Area Size:  10.4 Km²
Maximum Altitude:  62 feet
Island Highlights:  Land Iguanas, Baltra Airport, Geological Features


Baltra is located 27 km north of Santa Cruz Island and is the site of the islands' rather isolated main airport.  Some visitors will be able to see their boat moored in Baltra Harbour nearby and will board by means of a short small boat ride. Others will need to travel to the far south of Santa Cruz Island to Puerto Ayora, which is the largest town in the Galapagos. This involves a bus ride across Baltra, then a ferry to Santa Cruz, and then by road again across Santa Cruz.

The island is fundamentally a start and finish point for many of our Galapagos voyages, as there are no real visitor sites or attractions, nor is there any visitor accommodation.  The public and private transportation available on Baltra exists for the sole purpose of transferring visitors to the harbour or ferry to Santa Cruz Island.

Until 1986, Baltra was the location for the only airport in the Galapagos. The airport was originally built by the U.S. military in during World War II in 1941 as a base to protect the Panama Canal from enemy attack.  The airport now shares flights with the airport on San Cristobal Island, but still receives the majority of flights from the mainland.  In 2007, Baltra airport embarked on a modernisation project to provide additional eating options, a few shops and an overall improved visitor area. This project is currently still underway.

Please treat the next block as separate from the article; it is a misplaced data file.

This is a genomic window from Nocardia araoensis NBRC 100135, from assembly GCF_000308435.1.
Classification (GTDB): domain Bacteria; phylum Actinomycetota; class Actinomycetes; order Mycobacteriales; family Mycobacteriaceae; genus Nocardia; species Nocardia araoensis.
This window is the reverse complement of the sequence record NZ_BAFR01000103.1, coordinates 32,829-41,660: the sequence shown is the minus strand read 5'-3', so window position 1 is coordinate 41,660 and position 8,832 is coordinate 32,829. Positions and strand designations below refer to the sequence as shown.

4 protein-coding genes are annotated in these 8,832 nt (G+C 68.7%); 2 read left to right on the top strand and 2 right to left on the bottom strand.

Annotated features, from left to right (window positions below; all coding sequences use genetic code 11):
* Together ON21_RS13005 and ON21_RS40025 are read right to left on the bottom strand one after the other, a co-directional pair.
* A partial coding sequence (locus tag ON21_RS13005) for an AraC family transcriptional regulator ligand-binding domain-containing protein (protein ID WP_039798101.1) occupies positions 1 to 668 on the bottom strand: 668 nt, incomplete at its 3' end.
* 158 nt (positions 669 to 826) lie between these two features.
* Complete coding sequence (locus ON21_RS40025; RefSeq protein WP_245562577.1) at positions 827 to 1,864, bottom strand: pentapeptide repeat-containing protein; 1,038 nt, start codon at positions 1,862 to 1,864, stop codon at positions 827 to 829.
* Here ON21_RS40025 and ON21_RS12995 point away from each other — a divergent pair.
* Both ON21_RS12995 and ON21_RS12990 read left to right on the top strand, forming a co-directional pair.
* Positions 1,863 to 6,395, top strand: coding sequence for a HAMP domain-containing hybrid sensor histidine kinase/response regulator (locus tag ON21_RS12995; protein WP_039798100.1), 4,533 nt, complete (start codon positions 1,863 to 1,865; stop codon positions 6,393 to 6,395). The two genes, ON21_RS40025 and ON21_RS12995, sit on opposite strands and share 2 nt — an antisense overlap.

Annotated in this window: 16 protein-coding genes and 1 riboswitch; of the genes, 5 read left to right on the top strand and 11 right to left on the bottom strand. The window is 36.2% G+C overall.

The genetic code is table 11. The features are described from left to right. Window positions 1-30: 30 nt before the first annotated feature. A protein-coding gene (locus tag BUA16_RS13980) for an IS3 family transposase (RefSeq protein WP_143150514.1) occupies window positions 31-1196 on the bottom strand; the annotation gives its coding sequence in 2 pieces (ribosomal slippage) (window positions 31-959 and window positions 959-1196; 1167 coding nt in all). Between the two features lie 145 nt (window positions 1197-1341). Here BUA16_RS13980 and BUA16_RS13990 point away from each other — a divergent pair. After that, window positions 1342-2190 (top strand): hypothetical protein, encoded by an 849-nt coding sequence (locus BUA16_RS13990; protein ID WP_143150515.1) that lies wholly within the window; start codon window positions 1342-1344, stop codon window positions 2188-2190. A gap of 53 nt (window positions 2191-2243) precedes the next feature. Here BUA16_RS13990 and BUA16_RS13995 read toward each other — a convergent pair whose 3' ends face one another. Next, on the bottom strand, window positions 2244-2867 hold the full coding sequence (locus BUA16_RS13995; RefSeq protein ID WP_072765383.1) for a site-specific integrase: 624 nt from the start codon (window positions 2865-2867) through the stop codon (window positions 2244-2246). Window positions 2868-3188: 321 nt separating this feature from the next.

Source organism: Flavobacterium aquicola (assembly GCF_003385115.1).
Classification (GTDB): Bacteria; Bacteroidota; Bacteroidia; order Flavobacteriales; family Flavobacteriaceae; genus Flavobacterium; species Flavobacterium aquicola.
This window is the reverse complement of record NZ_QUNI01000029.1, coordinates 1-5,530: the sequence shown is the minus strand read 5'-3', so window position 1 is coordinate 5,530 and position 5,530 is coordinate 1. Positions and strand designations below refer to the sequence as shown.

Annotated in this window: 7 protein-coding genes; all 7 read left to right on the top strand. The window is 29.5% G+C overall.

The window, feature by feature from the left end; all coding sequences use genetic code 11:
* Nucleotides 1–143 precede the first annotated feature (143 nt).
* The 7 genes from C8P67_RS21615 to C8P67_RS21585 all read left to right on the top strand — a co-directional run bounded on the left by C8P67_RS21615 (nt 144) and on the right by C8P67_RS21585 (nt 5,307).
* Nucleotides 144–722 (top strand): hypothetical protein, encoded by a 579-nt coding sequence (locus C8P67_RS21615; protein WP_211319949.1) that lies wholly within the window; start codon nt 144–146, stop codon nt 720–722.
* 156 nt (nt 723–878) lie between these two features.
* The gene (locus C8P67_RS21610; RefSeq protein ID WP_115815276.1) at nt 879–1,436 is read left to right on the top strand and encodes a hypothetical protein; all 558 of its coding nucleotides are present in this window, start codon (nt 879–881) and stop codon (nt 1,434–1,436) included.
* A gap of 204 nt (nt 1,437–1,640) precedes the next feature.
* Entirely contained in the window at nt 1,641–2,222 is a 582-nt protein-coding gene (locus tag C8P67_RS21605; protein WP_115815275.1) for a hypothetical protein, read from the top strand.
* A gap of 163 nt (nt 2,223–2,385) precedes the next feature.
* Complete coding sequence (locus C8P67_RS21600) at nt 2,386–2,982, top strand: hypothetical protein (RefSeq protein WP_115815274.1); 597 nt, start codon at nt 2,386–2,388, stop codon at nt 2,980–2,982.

Today, Baltra continues to be an official Ecuadorian naval base, with remains of the US base still visible on the island.  In 2009, Baltra officially became part of the Galapagos National Park and thus part of the National System of Protected Areas of Ecuador.


Baltra is an arid island with the most common plant life consisting of salt bushes, prickly pear cacti and palo santo trees.

Between 1932 and 1933, a decision was made to relocate 70 of Baltra'a land iguanas to the neighbouring island of North Seymour as part of an experiment.  This decision proved to be very wise, as shortly after the military base was established Baltra land iguanas consequently became extinct on their native island.  In the 1980s, a pair of North Seymour land iguanas was taken to the breeding centre in Santa Cruz, where they soon bred and numbers started to increase.  In 1991 the land iguanas were reintroduced to Baltra.  The numbers of land iguanas on Baltra has been carefully monitored over the years, with 420 of them reported to be living on Baltra in 2007.  Due to the overall success of the breeding programme, the national park sees no further need to continue it and have decided to let nature take its own course.  Land iguanas are now frequently seen in the areas surrounding Baltra airport.

Conservation Issues

Due to the negative effects that introduced species have had on the archipelago in the past, the Galapagos islands are now extremely vigilant over what comes in and what goes out.  Upon arrival into Baltra airport, passengers are required to show their passports, INGALA Visitor Control Card and pay their Galapagos National Park fees.  Passengers' bags are then thoroughly inspected to ensure that no foreign plants or animals have been imported.


Baltra is a relatively flat island, not dissimilar to the landscapes found on the neighboring island of North Seymour.  The island is approximately 2 million years old and was originally formed by a geological uplift.  The geological formations to be found on the island have varying origins, some comprising fresh lavas and spatter cones, while others consist of eroded tuff formations.


Baltra Island houses the main airport for the Galapagos islands, receiving the largest number of flights from the Ecuador mainland airports of Quito and Guayaquil. The main carrier serving the airport are TAME, LATAM and Aerogal (owned by Avianca). Small propellor plane flights are available to Puerto Villamil on Isabela Island and to Puerto Baquerizo Moreno on San Cristobal Island. These flights are operated by Emetebe.

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